THE NEED FOR REGULATION FOR AI, THE ENVIRONMENTAL IMPACT OF THE TECHNOLOGY

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Concerns about the environmental impact of advanced technologies like AI are fueling debate over whether computing applications and the chips that power them should be regulated. That’s according to experts speaking at the “Innovative Technologies for a Sustainable Planet” conference organized by the Stanford Institute for Human-Centered Artificial Intelligence and the Stanford Woods Institute for the Environment.

Technologies including artificial intelligence and cloud computing use energy that creates carbon emissions. At the same time, many of these technologies also help companies meet sustainability goals, which means companies need to strike a balance between rapidly adopting and scaling emerging technologies and understanding How those technologies can affect the overall environmental impact of their business.

Peter Henderson, a doctoral student in computer science at Stanford University, said during a panel session at the conference that environmental impacts depend on scale, especially for technologies like artificial intelligence. Companies often optimize artificial intelligence algorithms to address concerns about energy use and carbon emissions before implementing a machine learning model.

The point is to make sure we don’t grow to the point where it’s harmful to the environment, when the goal of much machine learning work is AI for social good.

Peter Henderson

PhD Student, Stanford University

“The point is to make sure we don’t get to a point where it’s harmful to the environment, when a lot of machine learning work is aimed at AI for social good, where we want to build more sustainable things, we want Batteries, improve energy networks,” he said. “But if all this reform leads to more negative than positive effects, it’s not worth the work.”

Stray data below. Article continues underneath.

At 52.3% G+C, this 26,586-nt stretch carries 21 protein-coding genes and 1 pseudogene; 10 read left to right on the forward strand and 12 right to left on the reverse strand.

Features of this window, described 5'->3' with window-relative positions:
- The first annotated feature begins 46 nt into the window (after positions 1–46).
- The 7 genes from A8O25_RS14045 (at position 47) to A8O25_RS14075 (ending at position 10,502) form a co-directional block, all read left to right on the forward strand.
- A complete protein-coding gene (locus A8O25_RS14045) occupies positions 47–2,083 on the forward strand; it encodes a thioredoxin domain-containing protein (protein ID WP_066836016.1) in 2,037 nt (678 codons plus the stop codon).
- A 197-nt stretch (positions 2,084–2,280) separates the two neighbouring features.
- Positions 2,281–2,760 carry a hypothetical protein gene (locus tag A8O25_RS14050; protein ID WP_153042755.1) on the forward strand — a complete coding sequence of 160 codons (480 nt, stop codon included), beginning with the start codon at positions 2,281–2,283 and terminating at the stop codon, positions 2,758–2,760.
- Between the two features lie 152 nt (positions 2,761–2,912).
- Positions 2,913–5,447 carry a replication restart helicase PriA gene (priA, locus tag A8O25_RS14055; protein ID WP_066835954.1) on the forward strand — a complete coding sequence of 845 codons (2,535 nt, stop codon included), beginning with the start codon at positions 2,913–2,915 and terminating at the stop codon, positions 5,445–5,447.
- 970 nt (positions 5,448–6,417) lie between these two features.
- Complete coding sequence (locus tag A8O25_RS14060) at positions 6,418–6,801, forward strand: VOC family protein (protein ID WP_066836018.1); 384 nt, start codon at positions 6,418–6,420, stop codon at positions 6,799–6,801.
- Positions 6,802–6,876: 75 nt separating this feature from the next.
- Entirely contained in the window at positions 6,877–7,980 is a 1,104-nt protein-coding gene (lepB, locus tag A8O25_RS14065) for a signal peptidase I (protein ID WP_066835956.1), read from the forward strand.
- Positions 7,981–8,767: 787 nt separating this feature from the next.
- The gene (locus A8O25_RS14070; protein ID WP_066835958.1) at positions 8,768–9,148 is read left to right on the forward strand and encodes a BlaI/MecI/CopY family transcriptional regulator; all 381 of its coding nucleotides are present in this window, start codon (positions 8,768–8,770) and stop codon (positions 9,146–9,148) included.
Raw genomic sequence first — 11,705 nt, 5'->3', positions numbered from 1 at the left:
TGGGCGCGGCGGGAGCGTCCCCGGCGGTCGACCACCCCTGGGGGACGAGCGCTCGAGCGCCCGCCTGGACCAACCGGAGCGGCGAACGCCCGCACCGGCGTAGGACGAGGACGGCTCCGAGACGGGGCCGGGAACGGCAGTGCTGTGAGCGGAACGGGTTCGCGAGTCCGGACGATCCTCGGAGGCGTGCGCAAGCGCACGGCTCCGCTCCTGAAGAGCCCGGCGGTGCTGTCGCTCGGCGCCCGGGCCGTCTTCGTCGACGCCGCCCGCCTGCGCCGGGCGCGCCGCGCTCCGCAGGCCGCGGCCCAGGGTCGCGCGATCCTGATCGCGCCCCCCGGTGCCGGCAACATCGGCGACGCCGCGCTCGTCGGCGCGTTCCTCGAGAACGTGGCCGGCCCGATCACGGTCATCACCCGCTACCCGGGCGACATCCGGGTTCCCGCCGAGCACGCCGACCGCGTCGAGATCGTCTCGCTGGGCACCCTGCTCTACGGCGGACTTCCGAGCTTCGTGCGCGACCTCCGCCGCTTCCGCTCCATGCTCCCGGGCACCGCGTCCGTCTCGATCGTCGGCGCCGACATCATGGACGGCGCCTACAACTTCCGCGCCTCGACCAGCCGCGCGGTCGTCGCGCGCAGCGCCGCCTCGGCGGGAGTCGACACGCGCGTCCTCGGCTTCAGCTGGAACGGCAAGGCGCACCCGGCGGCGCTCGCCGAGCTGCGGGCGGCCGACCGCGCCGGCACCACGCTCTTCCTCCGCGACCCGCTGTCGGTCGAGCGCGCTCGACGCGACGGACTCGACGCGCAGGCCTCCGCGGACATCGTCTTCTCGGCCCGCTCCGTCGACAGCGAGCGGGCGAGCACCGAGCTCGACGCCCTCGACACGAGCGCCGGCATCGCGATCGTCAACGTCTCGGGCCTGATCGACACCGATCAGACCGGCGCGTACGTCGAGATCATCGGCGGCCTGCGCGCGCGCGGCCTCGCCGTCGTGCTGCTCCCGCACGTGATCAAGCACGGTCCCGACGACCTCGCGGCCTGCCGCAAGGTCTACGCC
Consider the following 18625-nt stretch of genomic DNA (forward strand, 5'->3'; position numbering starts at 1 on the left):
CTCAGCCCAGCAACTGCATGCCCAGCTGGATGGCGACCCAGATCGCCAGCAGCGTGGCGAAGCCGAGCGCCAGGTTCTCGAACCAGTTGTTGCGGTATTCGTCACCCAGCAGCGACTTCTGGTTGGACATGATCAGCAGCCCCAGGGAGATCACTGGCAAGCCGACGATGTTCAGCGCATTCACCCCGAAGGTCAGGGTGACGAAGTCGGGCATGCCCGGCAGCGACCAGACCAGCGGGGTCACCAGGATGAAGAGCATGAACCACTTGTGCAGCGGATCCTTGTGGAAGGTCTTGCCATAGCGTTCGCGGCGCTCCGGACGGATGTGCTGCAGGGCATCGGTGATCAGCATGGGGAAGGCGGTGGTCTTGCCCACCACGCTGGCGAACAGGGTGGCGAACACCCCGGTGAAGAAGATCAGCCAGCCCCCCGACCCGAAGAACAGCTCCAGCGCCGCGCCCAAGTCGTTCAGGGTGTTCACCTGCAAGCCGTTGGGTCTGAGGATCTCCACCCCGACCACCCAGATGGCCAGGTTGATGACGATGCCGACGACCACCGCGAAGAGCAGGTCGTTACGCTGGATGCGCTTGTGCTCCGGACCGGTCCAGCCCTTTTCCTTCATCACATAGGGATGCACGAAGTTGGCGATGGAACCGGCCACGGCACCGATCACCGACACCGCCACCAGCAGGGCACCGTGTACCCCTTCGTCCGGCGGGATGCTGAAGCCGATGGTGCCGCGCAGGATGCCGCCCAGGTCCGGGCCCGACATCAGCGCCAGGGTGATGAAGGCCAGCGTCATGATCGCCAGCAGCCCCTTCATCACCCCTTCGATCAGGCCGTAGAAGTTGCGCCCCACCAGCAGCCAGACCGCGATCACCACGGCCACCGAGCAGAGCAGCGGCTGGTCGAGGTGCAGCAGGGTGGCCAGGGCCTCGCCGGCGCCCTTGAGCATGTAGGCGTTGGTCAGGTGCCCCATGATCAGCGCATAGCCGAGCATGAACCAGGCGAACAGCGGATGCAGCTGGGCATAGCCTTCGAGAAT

In addition to company initiatives to improve such technologies, government efforts are also needed to provide rules for the use of AI, Henderson said. Although some efforts to regulate AI are already underway in the European Union, they do not fully address the environmental impact of the technology.

 

Targeting The Environmental Impact Of AI

According to Henderson, EU AI regulations are aimed at protecting consumers rather than the environment.

A significant part of the AI ​​ecosystem comes from GPUs that power AI and machine learning models, he added. He said the regulation would have to cover chips and other technologies using AI to address concerns about environmental impact.

“Here in California, there was a recent regulation that certain GPUs can no longer be sold here because they’re not efficient enough,” Henderson said. “This could be a way to drive innovation and force more efficient chipsets.”

While there are incentives for companies to use more efficient chips, such as lower costs. Henderson said this is still an area that needs to be considered from a regulatory perspective.

He added that the lack of data on the environmental impact of technologies. Such as AI, cloud computing and bitcoin makes effective regulation difficult.

“The first step is to make sure we have sufficient reports. Sufficient data to make good policy and regulatory decisions,” he said.

 

Salesforce Executive Talks Sustainability

Measuring a company’s total carbon footprint is a difficult task. With a large number of reports traditionally based on actual measurements, said Kathy Baxter. Principal architect of the Ethical artificial intelligence practice at Salesforce, who also spoke at the conference. rather than estimate.

“There’s no way for us to know if we’re really getting better. And to be able to see what’s correlation, what’s causation, identify that,” he said. “If you don’t know where your emissions are coming from, there’s no way to control them.”

Salesforce is actively pursuing sustainability goals, launching its NetZero Cloud to measure Scope 1, 2 and 3 carbon emissions across. The entire value and supply chain for the company and its largest customers. doing. Scope 1 and 2 emissions are directly controlled by the company, while scope 3 emissions are outside the company’s control. Such as companies in its supply chain.

More data is needed to promote sustainability efforts, Baxter said.

“There is no way that one company, one government can solve this problem,” he said. “We have to group. Our data and we have to find solutions together.

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